Historically, national security has often been used as a reason for the government to use judgments based on race, religion and other associations to infringe upon civil liberties. In these cases, courts use the strict scrutiny standard to decide whether a law involving those judgments was passed to further a “compelling governmental interest” and show that the law achieved this interest.
During the late 1940s and early 1950s, fears about communism caused one senator, Joseph McCarthy, to lead a hunt for communists among the American people. McCarthy convened congressional hearings, where alleged Communist sympathizers were subjected to harsh questioning and allegations about their loyalty to the U.S. More than 300 writers and entertainers had their lives and careers destroyed by these hearings. Some had their passports taken away and others were jailed for refusing to give names of other alleged Communists. The hearings came to an end in 1953 after McCarthy began questioning alleged Communist infiltration in the U.S. Army. This climate of fear where people can be publicly singled out and accused of activities to undermine the government became known as McCarthyism.
Today, in a post-9/11 world some have looked at Muslims and those who are, or perceived to be, of Middle Eastern descent as potential threats to security. In March 2011, U.S. House Rep. Peter King (R-NY) held hearings on the radicalization of Muslims in the U.S. King argued that the U.S. needed to recognize a growing threat of homegrown terrorism as al-Qaida worked to recruit American Muslims within our borders. Opponents compared the hearings to McCarthy’s hunt for Communists and said that it would stigmatize American Muslims. A few weeks later, U.S. Sen. Dick Durbin (D-IL) held hearings to focus on civil rights issues facing American Muslims. Durbin said anti-Muslim sentiment in the U.S. appears to be rising as evidenced through things such as restrictions on mosque construction and hate crimes.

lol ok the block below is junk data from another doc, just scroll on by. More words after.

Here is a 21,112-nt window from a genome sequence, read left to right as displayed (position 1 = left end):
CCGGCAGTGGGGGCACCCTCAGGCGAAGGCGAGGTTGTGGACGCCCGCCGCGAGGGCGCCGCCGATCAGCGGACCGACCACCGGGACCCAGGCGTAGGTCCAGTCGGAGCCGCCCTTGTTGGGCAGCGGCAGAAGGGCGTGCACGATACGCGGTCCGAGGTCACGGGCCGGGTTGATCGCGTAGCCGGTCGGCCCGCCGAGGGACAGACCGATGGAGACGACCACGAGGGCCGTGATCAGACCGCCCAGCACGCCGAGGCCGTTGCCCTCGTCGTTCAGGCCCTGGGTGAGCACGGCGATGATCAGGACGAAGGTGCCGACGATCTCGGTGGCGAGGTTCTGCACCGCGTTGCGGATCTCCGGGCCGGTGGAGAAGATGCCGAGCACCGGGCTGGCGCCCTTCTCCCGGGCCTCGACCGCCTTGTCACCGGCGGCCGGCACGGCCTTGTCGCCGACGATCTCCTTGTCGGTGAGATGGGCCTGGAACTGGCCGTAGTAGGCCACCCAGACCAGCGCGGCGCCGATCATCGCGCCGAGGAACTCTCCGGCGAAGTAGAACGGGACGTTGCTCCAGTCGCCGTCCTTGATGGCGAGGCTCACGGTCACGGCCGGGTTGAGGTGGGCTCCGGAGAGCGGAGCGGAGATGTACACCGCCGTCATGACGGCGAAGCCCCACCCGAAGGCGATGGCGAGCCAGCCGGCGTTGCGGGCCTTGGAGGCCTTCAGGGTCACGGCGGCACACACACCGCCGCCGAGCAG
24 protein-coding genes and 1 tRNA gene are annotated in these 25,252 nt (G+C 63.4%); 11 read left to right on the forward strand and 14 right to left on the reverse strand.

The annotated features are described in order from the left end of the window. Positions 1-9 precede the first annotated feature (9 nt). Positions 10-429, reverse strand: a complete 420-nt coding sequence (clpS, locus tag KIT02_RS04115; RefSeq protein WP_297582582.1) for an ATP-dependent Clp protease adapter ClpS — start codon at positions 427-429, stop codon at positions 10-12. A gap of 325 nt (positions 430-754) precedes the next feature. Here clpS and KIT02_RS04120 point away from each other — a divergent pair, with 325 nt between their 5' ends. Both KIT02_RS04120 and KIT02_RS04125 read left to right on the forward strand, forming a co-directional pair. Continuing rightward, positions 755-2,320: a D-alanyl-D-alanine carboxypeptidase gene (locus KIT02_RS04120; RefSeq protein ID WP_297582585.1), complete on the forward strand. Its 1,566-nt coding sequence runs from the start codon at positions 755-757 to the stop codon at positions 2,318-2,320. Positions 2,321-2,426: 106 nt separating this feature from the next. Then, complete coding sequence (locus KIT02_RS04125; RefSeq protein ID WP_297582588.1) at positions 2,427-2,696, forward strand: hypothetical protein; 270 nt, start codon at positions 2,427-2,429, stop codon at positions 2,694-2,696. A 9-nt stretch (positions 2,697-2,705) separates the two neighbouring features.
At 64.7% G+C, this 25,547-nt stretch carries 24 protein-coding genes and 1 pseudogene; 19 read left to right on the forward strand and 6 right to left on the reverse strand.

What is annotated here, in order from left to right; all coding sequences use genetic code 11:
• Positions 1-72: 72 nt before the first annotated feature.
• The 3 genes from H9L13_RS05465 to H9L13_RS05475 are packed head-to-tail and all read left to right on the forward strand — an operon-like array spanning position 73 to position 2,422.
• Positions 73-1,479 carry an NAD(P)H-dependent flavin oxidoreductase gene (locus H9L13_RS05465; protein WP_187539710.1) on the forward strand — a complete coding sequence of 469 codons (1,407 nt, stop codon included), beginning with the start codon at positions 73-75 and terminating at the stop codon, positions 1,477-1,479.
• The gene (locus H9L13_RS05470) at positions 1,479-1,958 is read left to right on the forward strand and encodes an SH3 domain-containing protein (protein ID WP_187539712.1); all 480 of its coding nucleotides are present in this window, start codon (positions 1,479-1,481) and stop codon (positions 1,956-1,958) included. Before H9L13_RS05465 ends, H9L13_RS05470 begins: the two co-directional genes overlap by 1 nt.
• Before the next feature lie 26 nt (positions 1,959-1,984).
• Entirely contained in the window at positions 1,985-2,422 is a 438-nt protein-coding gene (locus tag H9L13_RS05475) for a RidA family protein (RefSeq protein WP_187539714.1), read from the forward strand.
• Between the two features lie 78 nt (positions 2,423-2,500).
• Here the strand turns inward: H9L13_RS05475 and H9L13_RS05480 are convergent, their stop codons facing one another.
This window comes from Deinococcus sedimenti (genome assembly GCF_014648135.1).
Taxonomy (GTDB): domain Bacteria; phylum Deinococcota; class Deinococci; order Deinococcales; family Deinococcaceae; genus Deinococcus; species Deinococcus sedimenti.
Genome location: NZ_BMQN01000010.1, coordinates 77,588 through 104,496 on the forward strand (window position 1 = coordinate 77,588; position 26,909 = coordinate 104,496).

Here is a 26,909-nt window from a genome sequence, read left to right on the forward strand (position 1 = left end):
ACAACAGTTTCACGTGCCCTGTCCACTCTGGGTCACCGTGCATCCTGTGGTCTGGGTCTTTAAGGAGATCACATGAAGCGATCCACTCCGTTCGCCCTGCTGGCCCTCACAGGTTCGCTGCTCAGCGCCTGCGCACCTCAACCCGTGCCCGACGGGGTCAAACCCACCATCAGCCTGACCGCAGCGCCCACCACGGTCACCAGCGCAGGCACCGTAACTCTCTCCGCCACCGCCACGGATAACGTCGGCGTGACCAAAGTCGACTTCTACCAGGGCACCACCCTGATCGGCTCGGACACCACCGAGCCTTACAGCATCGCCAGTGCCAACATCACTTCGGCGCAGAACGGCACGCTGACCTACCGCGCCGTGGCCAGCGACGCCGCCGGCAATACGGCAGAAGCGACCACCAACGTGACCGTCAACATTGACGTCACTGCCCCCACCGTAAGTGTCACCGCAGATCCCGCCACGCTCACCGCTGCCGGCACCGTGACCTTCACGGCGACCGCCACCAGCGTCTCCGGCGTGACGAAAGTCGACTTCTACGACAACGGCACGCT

back to Faces of Freedom
Mary Tsukamoto, biography
National Women’s History Project
Time of Remembrance Program
Time of Remembrance Program
Video and audio: Mary Tsukamoto clips
Time of Remembrance Program
Primary source: Mary Tsukamoto, excerpt from book
And Justice for All: an oral history of the Japanese American detention camps
A More Perfect Union: Japanese-Americans and the U.S. Constitution
Video: President Reagan Signs the Civil Liberties Act of 1988.
Nikkei for Civil Rights and Redress, YouTube
Lesson plan: Japanese American Internment during World War II
Library of Congress
Lesson plan: Japanese American Experience: Constitutional Issues and Connections Today
Japanese American National Museum
Japanese American Relocation Digital Archives
University of California
Densho: The Japanese American Legacy Project
Primary source: Fred Korematsu’s amicus curiae briefs to the Supreme Court.
Fred Korematsu Institute
Fred Korematsu: All American hero online comic book
Fred Korematsu: All American hero
Primary source: U.S. Solicitor General Neal Katyal, Confession of Error
U.S. Department of Justice